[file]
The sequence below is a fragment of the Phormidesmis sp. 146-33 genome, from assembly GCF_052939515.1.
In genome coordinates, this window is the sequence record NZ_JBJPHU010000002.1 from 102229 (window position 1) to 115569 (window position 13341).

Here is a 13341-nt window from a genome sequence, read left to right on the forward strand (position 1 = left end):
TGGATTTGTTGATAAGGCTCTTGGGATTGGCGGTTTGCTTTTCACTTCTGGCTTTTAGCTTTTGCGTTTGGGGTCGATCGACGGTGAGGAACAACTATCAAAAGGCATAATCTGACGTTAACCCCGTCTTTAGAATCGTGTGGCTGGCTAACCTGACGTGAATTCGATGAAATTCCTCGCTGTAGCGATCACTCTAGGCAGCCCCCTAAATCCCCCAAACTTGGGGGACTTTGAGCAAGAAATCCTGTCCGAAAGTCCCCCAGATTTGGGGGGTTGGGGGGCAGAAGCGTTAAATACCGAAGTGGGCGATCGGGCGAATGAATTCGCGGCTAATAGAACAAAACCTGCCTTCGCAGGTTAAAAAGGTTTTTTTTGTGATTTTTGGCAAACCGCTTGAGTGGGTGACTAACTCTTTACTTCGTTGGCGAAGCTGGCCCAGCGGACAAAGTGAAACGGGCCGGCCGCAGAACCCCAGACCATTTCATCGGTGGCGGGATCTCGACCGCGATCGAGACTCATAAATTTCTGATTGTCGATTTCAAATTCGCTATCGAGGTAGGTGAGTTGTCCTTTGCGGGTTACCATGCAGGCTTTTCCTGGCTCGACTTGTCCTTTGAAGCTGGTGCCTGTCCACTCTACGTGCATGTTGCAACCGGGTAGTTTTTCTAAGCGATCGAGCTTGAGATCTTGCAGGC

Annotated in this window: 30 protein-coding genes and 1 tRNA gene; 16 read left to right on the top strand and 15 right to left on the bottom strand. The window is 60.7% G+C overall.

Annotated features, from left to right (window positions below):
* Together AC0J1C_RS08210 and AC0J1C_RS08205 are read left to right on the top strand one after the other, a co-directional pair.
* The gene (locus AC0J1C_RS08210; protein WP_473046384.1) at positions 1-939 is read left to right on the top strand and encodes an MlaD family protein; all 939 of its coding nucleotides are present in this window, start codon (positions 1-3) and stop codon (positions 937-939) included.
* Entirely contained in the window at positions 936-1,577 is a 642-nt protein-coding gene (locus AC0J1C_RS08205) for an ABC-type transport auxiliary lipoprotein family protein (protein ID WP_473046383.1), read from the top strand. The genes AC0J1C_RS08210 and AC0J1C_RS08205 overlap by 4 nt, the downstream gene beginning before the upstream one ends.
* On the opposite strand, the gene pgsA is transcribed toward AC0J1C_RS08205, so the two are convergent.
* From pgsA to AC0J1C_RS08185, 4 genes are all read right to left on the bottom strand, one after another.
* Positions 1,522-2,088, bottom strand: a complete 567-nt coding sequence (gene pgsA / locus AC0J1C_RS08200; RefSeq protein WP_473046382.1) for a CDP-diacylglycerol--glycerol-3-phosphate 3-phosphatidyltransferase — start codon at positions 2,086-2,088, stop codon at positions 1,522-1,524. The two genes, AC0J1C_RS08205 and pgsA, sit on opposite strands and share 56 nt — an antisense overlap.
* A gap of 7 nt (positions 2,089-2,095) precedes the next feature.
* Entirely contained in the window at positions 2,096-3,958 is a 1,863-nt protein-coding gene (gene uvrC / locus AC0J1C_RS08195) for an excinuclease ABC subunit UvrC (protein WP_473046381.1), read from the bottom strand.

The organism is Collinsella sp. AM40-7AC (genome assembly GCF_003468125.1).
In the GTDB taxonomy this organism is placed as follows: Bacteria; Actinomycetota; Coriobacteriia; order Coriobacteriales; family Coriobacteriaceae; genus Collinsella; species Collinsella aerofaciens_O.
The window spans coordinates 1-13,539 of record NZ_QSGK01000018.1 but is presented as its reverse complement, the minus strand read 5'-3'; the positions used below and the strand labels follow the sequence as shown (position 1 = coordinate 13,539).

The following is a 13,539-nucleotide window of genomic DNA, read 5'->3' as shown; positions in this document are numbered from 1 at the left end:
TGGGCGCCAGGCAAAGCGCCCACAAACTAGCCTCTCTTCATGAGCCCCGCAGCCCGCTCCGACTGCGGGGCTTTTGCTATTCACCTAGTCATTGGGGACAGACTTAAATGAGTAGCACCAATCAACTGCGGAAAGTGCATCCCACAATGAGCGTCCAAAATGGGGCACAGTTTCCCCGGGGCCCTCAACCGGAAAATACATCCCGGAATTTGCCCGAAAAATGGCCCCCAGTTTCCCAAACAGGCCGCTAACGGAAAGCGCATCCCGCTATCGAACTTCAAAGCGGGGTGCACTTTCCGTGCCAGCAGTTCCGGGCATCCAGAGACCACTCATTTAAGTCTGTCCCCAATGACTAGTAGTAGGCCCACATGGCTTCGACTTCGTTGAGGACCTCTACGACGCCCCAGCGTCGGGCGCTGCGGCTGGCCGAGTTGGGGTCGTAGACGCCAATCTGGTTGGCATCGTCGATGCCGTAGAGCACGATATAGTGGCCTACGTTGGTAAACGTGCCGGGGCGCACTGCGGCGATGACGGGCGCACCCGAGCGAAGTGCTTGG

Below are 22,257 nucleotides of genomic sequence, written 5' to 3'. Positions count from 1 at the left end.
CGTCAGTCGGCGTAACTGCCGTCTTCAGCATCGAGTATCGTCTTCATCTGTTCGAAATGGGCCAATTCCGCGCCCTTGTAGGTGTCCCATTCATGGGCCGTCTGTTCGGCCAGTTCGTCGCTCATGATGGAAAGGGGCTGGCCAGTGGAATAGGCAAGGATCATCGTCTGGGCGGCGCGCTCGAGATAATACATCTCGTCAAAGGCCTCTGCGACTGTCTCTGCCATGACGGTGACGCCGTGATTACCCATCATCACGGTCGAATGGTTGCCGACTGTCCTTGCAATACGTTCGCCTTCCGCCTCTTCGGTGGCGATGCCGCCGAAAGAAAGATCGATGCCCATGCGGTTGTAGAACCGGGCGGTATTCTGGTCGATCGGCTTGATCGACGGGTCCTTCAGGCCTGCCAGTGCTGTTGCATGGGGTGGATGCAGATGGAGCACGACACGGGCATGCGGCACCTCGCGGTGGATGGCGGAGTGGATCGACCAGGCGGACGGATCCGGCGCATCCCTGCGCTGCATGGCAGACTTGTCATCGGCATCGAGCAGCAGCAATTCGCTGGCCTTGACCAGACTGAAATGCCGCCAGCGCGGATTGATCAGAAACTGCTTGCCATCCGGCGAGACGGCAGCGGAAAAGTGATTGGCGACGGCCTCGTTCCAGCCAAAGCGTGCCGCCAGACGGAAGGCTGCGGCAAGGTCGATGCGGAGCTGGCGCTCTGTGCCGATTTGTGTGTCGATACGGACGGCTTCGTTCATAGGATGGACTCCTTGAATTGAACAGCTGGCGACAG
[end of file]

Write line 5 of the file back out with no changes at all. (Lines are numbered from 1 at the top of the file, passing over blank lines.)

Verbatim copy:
Annotated in this window: 30 protein-coding genes and 1 tRNA gene; 16 read left to right on the top strand and 15 right to left on the bottom strand. The window is 60.7% G+C overall.